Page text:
Rick Springfield has managed to do quite a bit during his lengthy career of singing, songwriting, performing, acting and prose writing.
But at 64, and nearly 45 years in, he's still managing to find a few new endeavors.
This year the Australian-born Springfield has launched his first-ever solo tour, a pare-down presentation featuring just him, his guitars, his songs and the stories about them. "I've wanted to do something like this for awhile," acknowledges Springfield (nee Springthorpe), "but we never really figured out how we would go about doing it.
"We eventually had some open space this December and January, and I just started to lay out a solo show. It's kind of different than a regular solo show, I think. Hopefully it'll be more entertaining, and obviously it's a little more laid back than the electric band show I do, but still be fun."
Playing in this format allows Springfield to pursue "a different song list" that digs deeper into his catalog, though he promises the big hits -- "Jessie's Girl," "Don't Talk to Strangers," etc. -- will still be there. Nevertheless, he explains, "it's a lyrically driven show, and I do some of the more lyrically meaningful songs and explain the stories behind them. There are a lot of fan-favorite things, songs that I've never done and that people have always wanted to hear me do."
Springfield has also pulled out a song he wrote when he was 15 called "Painted Girl," which is scary but I thought would be fun for people to hear," and he's written a new song for the tour as well, "If Wishes Were Fishes," which he calls "probably the first country song I've ever written."
"I know country people hate it when pop people write country songs, but it just came out," Springfield says. "It's kind of a humorous song, but it details my view on the world, I guess, which is a little skewed. I think it's us against the world right now, and I hope the world wins. We haven't been very good caretakers of each other or the world; it's gotten to the tipping point now for sure, I think."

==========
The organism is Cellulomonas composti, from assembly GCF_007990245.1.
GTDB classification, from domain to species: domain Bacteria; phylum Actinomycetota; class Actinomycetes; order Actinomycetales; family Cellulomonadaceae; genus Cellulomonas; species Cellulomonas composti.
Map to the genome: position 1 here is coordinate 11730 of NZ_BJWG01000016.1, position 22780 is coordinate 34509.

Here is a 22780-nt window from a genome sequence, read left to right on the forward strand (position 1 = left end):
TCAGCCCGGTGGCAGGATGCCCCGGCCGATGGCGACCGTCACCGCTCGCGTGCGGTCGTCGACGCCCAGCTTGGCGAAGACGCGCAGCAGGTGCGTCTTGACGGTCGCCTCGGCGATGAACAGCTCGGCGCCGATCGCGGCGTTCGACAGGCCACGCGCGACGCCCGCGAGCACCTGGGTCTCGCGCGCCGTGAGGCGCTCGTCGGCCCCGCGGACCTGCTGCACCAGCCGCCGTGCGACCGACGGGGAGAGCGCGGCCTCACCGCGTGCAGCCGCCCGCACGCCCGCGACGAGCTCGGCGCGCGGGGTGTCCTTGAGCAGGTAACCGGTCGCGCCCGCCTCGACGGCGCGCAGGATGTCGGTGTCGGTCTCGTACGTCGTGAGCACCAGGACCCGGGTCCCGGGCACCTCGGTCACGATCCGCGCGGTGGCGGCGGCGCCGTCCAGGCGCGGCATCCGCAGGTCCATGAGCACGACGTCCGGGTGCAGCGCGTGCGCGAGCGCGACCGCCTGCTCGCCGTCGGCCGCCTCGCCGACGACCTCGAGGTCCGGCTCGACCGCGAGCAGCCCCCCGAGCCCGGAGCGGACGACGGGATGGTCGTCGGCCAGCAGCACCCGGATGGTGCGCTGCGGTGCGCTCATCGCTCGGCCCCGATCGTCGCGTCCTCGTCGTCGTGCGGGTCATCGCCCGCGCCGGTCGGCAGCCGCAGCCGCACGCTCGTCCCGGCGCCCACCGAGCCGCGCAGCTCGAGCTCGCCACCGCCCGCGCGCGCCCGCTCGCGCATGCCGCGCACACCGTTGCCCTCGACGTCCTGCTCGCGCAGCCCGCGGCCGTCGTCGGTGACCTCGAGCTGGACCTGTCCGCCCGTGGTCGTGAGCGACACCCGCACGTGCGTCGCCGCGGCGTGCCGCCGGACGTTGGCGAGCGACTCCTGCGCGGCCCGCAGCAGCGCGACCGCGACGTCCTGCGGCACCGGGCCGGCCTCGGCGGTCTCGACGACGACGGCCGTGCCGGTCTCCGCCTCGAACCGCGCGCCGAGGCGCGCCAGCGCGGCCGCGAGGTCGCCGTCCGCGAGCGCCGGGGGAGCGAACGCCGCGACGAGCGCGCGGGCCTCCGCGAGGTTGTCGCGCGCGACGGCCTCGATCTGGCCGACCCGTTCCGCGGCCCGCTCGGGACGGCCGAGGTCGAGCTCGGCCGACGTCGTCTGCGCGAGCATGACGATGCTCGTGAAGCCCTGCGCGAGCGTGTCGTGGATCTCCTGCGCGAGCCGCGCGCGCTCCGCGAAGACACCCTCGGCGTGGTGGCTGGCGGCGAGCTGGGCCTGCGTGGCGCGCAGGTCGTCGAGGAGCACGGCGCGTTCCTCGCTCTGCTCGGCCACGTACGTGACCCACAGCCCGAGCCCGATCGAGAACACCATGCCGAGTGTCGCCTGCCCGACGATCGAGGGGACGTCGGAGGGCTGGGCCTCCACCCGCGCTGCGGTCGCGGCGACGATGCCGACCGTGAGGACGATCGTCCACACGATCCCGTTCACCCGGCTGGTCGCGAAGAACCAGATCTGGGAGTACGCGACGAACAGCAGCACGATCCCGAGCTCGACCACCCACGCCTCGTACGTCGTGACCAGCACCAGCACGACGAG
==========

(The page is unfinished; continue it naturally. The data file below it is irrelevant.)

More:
Springfield says he also explores that theme in "Magnificent Vibration," his first novel. Filled with what he says is "black humor," it's about a man "at the end of his rope" who speaks on the phone to someone claiming to be God, ultimately meeting some other people who had the same experience and heading out on a journey that leads to a profound "final choice."
"It's not, like, a dark, depressing story," Springfield says. "It's actually, hopefully, very funny. But it has points of view in there and a culmination. I think as you get older you kind of think less and less about sex, so other stuff starts to creep into the male brain." Springfield says the novel was easier to write than his best-selling 2010 autobiography -- "Late, Late at Night; A Memoir" -- "Because I could say whatever I wanted and make stuff up, which is awesome," he notes -- and he hopes to see it made into a film at some juncture.
"I love the process of writing prose," Springfield says. "It's what I thought I'd do when I was a kid. The only good grades I got in school were for essays, and everyone was saying, 'You should be a writer.' That's what I thought I'd be, but then the music took over.
"But it's always been a part of my life and it's always in the back of my mind, and if I' not writing songs I have prose and poems and stuff like that. It's just part of that whole creative thing, and so it's nice to be doing more of it now, along with everything else I love doing."
Rick Springfield performs at 8 p.m. Thursday, Dec. 5, at SoundBoard in the Motor City Casino Hotel, 2901 Grand River Ave., Detroit. Tickets are $40-$50. Call 866-782-9622 or visit www.soundboarddetroit.com.
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